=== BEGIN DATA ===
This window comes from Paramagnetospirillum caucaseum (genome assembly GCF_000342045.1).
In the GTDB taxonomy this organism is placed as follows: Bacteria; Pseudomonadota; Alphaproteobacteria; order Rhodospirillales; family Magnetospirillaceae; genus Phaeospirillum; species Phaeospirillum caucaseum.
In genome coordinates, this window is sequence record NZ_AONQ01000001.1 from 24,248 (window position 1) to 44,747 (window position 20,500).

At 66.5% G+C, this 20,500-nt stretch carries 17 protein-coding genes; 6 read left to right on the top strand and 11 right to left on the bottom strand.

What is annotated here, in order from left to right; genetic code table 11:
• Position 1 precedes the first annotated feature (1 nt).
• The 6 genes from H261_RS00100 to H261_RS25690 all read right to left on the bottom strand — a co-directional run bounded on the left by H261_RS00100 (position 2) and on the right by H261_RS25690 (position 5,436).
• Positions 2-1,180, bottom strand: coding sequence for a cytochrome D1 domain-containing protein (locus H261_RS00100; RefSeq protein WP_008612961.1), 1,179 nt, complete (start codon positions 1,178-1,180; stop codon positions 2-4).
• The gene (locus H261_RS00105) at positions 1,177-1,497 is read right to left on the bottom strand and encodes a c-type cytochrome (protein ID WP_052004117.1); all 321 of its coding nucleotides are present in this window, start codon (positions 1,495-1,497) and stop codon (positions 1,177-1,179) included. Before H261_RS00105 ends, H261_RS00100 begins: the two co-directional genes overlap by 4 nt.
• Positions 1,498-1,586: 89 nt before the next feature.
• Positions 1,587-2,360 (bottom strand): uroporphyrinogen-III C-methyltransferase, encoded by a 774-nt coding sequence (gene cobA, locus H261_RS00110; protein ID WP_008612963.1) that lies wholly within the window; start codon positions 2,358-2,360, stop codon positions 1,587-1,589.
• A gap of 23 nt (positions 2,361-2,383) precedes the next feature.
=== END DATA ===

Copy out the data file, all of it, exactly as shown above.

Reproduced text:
This window comes from Paramagnetospirillum caucaseum (genome assembly GCF_000342045.1).
In the GTDB taxonomy this organism is placed as follows: Bacteria; Pseudomonadota; Alphaproteobacteria; order Rhodospirillales; family Magnetospirillaceae; genus Phaeospirillum; species Phaeospirillum caucaseum.
In genome coordinates, this window is sequence record NZ_AONQ01000001.1 from 24,248 (window position 1) to 44,747 (window position 20,500).

At 66.5% G+C, this 20,500-nt stretch carries 17 protein-coding genes; 6 read left to right on the top strand and 11 right to left on the bottom strand.

What is annotated here, in order from left to right; genetic code table 11:
• Position 1 precedes the first annotated feature (1 nt).
• The 6 genes from H261_RS00100 to H261_RS25690 all read right to left on the bottom strand — a co-directional run bounded on the left by H261_RS00100 (position 2) and on the right by H261_RS25690 (position 5,436).
• Positions 2-1,180, bottom strand: coding sequence for a cytochrome D1 domain-containing protein (locus H261_RS00100; RefSeq protein WP_008612961.1), 1,179 nt, complete (start codon positions 1,178-1,180; stop codon positions 2-4).
• The gene (locus H261_RS00105) at positions 1,177-1,497 is read right to left on the bottom strand and encodes a c-type cytochrome (protein ID WP_052004117.1); all 321 of its coding nucleotides are present in this window, start codon (positions 1,495-1,497) and stop codon (positions 1,177-1,179) included. Before H261_RS00105 ends, H261_RS00100 begins: the two co-directional genes overlap by 4 nt.
• Positions 1,498-1,586: 89 nt before the next feature.
• Positions 1,587-2,360 (bottom strand): uroporphyrinogen-III C-methyltransferase, encoded by a 774-nt coding sequence (gene cobA, locus H261_RS00110; protein ID WP_008612963.1) that lies wholly within the window; start codon positions 2,358-2,360, stop codon positions 1,587-1,589.
• A gap of 23 nt (positions 2,361-2,383) precedes the next feature.